Head of retail at children’s cancer charity champions the charity shop

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Jeremy Lune, head of retail at CLIC Sargent Cancer Care for Children, claims charity shops have a well-deserved and rightful place on Britain’s high streets

Lune: charity shops have a lot to offer

Lune: charity shops have a lot to offer

Shopping expert, Mary Portas, has raised eyebrows with a proposal to limit the number of charity shops on the high street via tax laws. 

In her role as independent advisor to the Government on promoting the rejuvenation of UK town centres, Portas reportedly advocated limiting the number of charity shops that could apply for the 80% rate reduction they currently receive. 

Eyebrows were undoubtedly raised highest in the charity retail sector where Mary, having previously championed the cause to great effect in the BBC’s Mary Queen of Shops programme, transformed a typical charity outlet into a chic boutique. 

In the series, Portas did more to challenge external preconceptions and internal expectations of what a charity shop could achieve than anyone has done before. Now, however, the donated gloves are off and the retail guru’s recommendation has been rebutted by the Charity Retail Association, which reports charity shops are enjoying more public support than ever.

There is a perception, among some, charity shops are a blight on the high street and as businesses they have an easy ride. Donated stock, unpaid staff and rate relief are put forward in the main case for the prosecution. 

Unpaid staff are, of course, volunteers, who have chosen to support a good cause and put something back into the local community. 

These volunteers are rarely full time and nearly all charity shops are run by paid employees. 

Donated stock is becoming increasingly hard to come by and the challenges of competing with door-to-door collectors, who are either commercial operators or in some cases fraudsters, means charities have to work harder than ever to source quality donated items. 

Rate relief seems to be the biggest bone of contention but, if one looks at areas where charity shops thrive, there are inevitably many empty outlets in the immediate vicinity. 

This is a clear indication such shops aren’t forcing out independent retailers by snapping up the only available premises at a subsidised rate. If anything, the opposite is true; if charity shops didn’t occupy these spaces, then the result would simply mean more empty units and less footfall. The logical progression would then be the death of whole stretches of local high streets or units being snapped up by national multiples, destroying the very diversity Mary Portas wants to encourage.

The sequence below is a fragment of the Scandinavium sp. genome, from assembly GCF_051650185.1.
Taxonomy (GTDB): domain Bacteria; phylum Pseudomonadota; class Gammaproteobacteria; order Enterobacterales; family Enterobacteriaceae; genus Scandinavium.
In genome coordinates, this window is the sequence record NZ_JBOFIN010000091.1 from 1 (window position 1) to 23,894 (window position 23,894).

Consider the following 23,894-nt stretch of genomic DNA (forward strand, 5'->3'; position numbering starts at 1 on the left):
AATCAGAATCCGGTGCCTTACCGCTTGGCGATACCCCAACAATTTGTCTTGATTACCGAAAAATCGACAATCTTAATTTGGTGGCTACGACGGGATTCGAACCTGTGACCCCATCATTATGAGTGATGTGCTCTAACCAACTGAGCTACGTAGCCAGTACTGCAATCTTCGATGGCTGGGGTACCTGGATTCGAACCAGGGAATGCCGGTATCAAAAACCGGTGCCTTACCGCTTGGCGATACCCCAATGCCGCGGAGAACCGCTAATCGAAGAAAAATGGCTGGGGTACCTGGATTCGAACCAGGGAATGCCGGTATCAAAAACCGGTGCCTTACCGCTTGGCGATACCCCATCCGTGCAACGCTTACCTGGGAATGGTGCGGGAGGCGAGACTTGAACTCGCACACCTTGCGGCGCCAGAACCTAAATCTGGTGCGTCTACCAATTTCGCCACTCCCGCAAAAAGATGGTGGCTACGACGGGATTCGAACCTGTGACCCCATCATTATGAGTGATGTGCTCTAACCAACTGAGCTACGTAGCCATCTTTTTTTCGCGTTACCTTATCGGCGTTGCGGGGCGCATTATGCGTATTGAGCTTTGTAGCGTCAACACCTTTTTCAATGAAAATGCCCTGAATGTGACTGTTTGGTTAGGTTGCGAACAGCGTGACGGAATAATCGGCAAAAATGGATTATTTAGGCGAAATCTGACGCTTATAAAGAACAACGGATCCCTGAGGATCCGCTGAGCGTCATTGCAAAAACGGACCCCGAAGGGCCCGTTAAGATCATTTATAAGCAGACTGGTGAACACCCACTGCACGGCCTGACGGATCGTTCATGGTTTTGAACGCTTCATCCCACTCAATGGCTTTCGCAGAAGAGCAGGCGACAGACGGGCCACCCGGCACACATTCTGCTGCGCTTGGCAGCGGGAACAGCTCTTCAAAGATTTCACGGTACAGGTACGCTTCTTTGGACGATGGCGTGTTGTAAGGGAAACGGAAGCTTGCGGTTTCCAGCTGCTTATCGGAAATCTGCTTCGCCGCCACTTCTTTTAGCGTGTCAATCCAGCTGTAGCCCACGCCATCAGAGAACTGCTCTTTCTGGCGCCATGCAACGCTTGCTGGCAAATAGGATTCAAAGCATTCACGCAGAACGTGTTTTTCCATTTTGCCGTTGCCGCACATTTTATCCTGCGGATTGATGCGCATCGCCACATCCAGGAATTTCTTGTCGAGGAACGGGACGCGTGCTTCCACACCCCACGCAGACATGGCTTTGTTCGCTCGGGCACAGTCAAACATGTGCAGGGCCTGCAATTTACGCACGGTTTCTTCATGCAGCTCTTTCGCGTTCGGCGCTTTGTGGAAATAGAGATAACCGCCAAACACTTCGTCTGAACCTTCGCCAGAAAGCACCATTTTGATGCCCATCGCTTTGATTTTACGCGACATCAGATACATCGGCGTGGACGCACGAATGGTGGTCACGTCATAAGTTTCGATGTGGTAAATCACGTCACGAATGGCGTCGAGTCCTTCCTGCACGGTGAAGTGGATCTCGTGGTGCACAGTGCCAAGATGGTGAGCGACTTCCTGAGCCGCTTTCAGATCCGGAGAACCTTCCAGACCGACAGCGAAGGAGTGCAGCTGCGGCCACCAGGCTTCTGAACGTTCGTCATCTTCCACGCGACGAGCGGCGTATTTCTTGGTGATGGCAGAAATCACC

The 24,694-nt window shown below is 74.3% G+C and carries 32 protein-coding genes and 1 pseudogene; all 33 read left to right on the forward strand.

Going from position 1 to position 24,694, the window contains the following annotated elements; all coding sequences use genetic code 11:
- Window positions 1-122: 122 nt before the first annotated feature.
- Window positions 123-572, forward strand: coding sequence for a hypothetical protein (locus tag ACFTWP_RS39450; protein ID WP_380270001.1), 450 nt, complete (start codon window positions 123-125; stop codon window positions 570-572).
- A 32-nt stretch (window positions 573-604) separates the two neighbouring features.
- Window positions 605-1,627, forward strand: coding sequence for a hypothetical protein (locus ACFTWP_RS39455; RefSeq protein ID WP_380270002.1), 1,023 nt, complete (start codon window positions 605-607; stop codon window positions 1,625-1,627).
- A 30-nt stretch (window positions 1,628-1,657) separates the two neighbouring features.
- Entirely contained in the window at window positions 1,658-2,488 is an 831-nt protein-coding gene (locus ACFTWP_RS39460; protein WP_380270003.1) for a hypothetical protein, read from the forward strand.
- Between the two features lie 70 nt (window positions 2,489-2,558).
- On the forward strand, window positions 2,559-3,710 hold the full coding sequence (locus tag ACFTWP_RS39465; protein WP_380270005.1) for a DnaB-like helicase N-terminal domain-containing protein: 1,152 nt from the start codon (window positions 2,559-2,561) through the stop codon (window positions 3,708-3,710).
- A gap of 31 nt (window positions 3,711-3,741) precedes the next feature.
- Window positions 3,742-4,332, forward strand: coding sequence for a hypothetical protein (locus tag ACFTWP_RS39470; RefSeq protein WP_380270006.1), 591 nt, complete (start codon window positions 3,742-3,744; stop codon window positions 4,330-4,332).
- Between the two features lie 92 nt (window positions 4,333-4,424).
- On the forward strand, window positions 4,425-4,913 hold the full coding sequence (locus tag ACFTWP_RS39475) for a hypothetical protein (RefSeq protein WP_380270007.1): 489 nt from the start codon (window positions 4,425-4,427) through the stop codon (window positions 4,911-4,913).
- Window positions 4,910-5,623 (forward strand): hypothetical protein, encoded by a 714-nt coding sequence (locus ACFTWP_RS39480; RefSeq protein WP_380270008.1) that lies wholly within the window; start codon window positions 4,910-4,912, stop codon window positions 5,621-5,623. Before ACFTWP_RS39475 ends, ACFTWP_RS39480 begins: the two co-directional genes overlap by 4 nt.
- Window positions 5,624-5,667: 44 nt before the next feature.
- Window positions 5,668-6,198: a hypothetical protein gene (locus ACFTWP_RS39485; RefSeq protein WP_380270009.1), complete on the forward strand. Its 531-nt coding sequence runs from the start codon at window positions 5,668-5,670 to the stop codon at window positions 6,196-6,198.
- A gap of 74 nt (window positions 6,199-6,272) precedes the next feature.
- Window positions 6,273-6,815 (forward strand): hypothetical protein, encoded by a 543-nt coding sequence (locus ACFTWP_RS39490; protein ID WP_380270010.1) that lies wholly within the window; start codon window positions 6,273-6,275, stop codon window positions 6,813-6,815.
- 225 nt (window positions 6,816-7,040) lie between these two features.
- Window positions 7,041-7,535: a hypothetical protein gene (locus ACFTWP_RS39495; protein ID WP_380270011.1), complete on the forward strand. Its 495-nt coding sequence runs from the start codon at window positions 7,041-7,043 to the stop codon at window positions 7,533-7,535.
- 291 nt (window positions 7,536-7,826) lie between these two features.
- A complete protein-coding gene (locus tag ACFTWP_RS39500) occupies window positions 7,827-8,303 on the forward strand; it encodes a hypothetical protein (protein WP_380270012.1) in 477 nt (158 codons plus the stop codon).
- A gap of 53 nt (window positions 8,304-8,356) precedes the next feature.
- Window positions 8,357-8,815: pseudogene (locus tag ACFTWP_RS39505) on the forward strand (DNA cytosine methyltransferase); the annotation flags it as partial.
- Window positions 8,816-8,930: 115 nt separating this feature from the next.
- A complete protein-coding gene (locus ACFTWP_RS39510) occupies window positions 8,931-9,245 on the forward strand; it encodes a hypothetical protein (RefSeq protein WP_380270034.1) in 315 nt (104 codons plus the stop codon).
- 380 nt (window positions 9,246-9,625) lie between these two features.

As for the argument cash strapped tax payers shouldn’t subsidise charities’ commercial ventures, the majority of those same charities provide services the tax payer would otherwise subsidise directly. There is also the less immediately obvious benefit of charity shops; collectively they were estimated to have reduced landfill tax in the UK by £17m last year – if this had to be dealt with elsewhere, then the cost would have to be met by the tax payer.

Charity shops bring so much to the high street – offering affordable and diverse products to those in the community that choose to use them. 

They offer volunteering opportunities and training to those currently struggling to find paid employment, they are environmentally sound and above all raise serious amounts of money for good causes. 

Ultimately, however, they will only thrive, if people want to shop there. To this end, charity shops need to compete as retailers; presenting an offer that enhances, not detracts from the quality, diversity and livelihood of the local community. 

Plain old-fashioned competition will always be the ultimate limiting factor, without the need for further legislative control. Long live the high street, charity shops and all.